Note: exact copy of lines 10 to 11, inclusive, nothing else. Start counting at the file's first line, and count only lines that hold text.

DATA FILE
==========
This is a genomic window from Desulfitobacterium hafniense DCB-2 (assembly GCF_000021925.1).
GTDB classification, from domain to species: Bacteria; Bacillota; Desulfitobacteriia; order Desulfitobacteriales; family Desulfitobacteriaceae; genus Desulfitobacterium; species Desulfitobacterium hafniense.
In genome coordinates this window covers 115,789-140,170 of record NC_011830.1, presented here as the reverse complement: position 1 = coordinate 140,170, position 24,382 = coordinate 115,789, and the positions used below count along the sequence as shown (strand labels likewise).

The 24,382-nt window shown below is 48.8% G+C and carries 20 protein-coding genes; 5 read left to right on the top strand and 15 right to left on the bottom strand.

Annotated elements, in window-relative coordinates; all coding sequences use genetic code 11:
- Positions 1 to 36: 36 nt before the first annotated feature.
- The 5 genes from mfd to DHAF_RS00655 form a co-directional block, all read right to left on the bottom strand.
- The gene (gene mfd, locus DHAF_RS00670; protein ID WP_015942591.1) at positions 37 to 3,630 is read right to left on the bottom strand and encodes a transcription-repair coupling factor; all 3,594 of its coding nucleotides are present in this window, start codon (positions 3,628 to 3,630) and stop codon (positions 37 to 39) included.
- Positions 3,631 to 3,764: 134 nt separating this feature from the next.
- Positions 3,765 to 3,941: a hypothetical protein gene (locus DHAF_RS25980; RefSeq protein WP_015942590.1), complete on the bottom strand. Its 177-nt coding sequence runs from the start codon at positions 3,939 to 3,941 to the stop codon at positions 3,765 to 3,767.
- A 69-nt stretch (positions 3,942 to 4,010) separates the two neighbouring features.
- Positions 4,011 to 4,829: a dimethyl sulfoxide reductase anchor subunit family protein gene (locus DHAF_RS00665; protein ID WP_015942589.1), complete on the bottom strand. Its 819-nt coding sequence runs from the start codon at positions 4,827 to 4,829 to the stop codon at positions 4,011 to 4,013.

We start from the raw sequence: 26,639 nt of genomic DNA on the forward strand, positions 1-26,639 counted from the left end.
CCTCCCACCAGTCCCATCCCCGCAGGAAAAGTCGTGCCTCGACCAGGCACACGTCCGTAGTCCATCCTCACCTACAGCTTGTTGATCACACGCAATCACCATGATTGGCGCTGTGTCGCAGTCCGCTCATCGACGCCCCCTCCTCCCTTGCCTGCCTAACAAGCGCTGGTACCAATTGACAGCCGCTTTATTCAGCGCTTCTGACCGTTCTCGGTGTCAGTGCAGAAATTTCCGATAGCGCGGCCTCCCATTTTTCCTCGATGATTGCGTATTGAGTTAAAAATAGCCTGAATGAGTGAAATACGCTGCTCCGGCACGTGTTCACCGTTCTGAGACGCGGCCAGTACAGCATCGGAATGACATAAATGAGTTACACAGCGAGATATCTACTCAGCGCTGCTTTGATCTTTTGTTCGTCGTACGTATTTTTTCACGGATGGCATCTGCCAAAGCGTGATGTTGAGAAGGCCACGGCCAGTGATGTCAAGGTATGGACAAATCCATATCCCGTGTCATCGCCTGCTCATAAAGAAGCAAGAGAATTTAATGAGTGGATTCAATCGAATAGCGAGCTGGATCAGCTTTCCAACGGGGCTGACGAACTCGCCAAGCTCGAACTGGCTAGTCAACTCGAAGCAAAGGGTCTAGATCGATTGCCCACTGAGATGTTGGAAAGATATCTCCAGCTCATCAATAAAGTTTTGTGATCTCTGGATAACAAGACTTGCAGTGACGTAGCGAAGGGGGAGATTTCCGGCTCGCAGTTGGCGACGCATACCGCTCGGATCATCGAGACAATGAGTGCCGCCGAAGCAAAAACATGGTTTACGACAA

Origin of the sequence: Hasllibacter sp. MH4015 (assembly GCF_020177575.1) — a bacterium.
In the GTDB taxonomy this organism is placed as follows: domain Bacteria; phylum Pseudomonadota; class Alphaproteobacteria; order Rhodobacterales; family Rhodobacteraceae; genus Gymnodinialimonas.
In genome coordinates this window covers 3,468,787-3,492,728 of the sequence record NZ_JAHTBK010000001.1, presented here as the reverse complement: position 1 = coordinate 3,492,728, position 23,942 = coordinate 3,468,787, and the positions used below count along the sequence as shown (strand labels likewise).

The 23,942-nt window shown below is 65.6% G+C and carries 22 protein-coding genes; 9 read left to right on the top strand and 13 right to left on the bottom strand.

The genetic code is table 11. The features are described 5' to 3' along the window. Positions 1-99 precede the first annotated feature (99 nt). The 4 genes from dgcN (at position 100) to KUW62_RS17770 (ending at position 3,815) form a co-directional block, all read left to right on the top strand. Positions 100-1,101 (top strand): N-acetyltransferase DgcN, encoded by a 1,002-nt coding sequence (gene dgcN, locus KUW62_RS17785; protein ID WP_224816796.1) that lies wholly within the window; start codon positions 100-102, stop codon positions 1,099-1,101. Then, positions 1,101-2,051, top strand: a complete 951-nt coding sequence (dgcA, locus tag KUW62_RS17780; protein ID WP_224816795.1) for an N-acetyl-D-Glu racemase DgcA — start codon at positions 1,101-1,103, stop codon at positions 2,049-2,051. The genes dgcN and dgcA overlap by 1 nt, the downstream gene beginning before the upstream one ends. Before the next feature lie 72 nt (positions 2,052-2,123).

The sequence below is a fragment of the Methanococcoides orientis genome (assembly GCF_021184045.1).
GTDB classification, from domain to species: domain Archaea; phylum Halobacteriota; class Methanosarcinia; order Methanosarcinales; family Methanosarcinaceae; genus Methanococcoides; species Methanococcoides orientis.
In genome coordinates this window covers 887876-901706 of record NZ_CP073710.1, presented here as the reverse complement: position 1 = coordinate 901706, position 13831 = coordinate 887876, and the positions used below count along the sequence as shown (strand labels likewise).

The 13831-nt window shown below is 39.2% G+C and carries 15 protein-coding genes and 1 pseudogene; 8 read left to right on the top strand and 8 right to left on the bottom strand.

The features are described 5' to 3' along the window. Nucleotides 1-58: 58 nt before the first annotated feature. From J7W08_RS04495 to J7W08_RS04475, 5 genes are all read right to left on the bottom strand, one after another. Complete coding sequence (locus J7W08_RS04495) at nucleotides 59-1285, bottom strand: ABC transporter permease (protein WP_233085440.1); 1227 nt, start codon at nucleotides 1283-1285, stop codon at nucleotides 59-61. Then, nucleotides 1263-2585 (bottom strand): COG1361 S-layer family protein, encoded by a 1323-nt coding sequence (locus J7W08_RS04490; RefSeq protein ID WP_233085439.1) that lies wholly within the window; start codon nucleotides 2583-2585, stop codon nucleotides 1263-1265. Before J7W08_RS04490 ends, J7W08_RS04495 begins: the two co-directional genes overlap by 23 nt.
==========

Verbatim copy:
- Positions 3,765 to 3,941: a hypothetical protein gene (locus DHAF_RS25980; RefSeq protein WP_015942590.1), complete on the bottom strand. Its 177-nt coding sequence runs from the start codon at positions 3,939 to 3,941 to the stop codon at positions 3,765 to 3,767.
- A 69-nt stretch (positions 3,942 to 4,010) separates the two neighbouring features.